What is Stoicism? What did the Greek Stoics teach?
Question: "What is Stoicism? What did the Greek Stoics teach?"
Answer: Stoicism is one of many ancient Greek philosophies. While Paul was in Athens, a group of Stoics met him and engaged him in a debate (Acts 17:18) that started in the marketplace and continued in the Areopagus. In speaking to the Stoics and other philosophers gathered on Mars Hill, Paul gave a presentation of the gospel and made a point of mentioning the Athenian altar to the “unknown god” as proof of their spiritual ignorance.
Stoicism, which emphasizes rationalism and logic, is commonly considered to be the opposite of Epicureanism, which is seen as promoting feeling and comfort. Many people think Epicureanism is all about pleasure in life while Stoicism is all about rejecting pleasure. This view is over-simplified to the point of inaccuracy. In reality, Epicureanism teaches to arrange one’s life in such a way that it is completely free of stress—including the stress brought about by over-indulgence and pleasure-seeking. True Stoicism says to align one’s expectations with the logos—the natural law of the cosmos—and not to worry about the rest.
Stoicism was first taught by Zeno around 300 BC in the stoa poikile (painted colonnade) in the Agora in Athens. The philosophy is comprised of three disciplines. The philosophical base of Stocism is physics, or the natural world. Stoicism teaches materialism—that all of creation is made of material stuff, including god/logos and human souls (which are made of fire). When our five senses interact with other material objects, their reality is impelled upon us. But we can only accurately interpret those sensations through logos, which defines how the world works. All our assessments, whether concerning the temperature of a beverage or the feeling of imminent doom, are only accurate insofar as we are in tune with the logos. Ethics—the way we should act—is based on logos. The closer we are to the logos, the more ethical we will naturally act, according to Stoicism.
Stoicism says that the alignment of one’s perception with the logos is a journey. Someone who is completely immature in the ways of logos acts impulsively and with passion (appetite and/or fear). His reactions to external forces are so uninformed by reason that he actually limits his ability to make choices in the future—like the man who gets angry and kills and is imprisoned. It is this detachment and preference for reason-based decisions that give the Stoic his reputation as a repressor of feeling. With maturity into the logos, one realizes that everything that is external to him is neutral; it’s oikeion. Money, home, companionship, and sometimes even life are neutral. There are varying degrees of oikeion. Life, in general, is preferable to death. But if life were to be contrary to logos, death would be preferable.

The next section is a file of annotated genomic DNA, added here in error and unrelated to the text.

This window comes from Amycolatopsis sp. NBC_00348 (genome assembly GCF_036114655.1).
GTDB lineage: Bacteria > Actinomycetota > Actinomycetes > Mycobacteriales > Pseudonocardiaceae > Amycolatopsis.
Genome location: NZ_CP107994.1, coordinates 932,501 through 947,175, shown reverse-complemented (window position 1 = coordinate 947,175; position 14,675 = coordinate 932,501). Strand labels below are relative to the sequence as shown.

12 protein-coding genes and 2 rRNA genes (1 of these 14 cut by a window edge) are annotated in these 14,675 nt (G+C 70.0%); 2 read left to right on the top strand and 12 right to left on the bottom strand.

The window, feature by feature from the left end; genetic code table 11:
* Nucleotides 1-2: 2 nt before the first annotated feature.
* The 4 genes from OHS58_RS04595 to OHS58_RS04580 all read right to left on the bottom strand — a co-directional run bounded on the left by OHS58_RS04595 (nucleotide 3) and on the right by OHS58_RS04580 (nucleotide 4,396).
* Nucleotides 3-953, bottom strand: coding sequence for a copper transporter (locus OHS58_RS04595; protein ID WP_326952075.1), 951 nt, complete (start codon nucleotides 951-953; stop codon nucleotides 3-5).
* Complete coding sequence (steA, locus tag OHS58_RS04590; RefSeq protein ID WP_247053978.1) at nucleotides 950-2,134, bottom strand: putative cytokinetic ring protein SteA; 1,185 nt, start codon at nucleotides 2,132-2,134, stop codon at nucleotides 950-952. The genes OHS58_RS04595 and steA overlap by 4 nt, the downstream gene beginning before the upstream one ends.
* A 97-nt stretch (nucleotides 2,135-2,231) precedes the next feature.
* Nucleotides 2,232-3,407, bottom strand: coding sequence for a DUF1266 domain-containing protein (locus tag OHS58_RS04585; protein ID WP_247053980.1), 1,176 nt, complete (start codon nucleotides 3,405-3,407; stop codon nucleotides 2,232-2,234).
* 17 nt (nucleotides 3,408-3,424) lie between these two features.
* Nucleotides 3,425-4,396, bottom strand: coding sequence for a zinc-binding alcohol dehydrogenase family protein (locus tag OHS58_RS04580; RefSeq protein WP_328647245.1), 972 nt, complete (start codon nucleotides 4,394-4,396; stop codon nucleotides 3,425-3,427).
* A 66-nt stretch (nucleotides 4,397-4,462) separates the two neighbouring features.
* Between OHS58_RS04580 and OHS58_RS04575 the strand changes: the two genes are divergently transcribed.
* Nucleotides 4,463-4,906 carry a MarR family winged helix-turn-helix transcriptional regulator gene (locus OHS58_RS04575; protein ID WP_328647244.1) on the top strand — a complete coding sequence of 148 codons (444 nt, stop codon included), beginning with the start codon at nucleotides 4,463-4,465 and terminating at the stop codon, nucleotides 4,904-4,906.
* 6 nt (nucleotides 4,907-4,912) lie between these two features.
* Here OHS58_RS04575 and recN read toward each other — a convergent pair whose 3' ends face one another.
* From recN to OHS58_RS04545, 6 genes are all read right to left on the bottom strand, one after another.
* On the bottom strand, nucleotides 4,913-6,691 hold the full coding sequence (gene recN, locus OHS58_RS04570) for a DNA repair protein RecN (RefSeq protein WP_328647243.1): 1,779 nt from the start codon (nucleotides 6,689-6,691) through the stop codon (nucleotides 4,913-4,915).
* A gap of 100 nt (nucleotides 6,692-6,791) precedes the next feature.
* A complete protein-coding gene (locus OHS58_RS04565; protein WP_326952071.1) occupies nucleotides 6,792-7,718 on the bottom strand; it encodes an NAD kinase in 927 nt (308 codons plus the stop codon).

The final stage of Stoicism is the sage. The sage is completely ruled by logos. His decisions are always logical, and he is never so impassioned that he cannot think things through to make the best choice. He does experience joy, watchfulness, and wishing, but he is not controlled by his emotions or by the actions of the outside world. Think of the character Spock in Star Trek as one trained in the Stoic philosophy.
One area in which Stoicism contradicts Christianity is in the physics; the entire Stoic god is wrong. Stoicism teaches a kind of pantheism—that god is not only logos, but logos is god. The reason logos reigns in the cosmos is that it is in everything and a part of everything.
However, parts of Stoicism are relatable to Christianity—in fact, John calls Jesus the “Logos” in John 1, where the title is translated as “Word.” Psalm 119 is filled with verses that explain joy comes with following God’s law. And it’s true that ethics are based on God’s character. But there is one big difference: the logos is not an apathetic, material force that ordains the working of the universe. The Logos is a loving Person who intimately interacts with our lives and responds to us.
Whereas Epicureans discuss and debate only as much as they need to understand what they believe, Stoics meditate constantly. In order to properly respond to the world, Stoics consider different scenarios and reason out what the appropriate reaction should be. The Bible teaches that we should meditate on God’s Word (Psalm 1:2). The Stoic tradition of meditation is similar in some ways to what we call inductive Bible study—learn the law, discover what it means, apply it to your actions.
Stoicism, in some cases, has stumbled onto truth. Hold the things of the world lightly. Know that God’s point of view is truth, and ours can be distorted. Act in a reasonable way based on the truth of the logos, not your impulsive passions. Christians have been given the Spirit of Truth. We understand that “alignment” with the logos does not come from a deeper, more reasonable understanding of the natural world; rather, righteousness comes from a relationship with God through Christ, the true Logos. God not an impersonal, immovable force; He is the loving, caring Jesus who entered our world, sacrificed Himself for us, and rose again. When Paul spoke of the resurrection on Mars Hill, his speech was interrupted by the philosophers there, and “some of them sneered” (Acts 17:32). However, others “became followers of Paul and believed” (verse 34). May many more Stoics find the Savior.
Recommended Resource: Philosophical Foundations for a Christian Worldview by William Lane Craig & J.P. Moreland
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What is Stoicism? What did the Greek Stoics teach?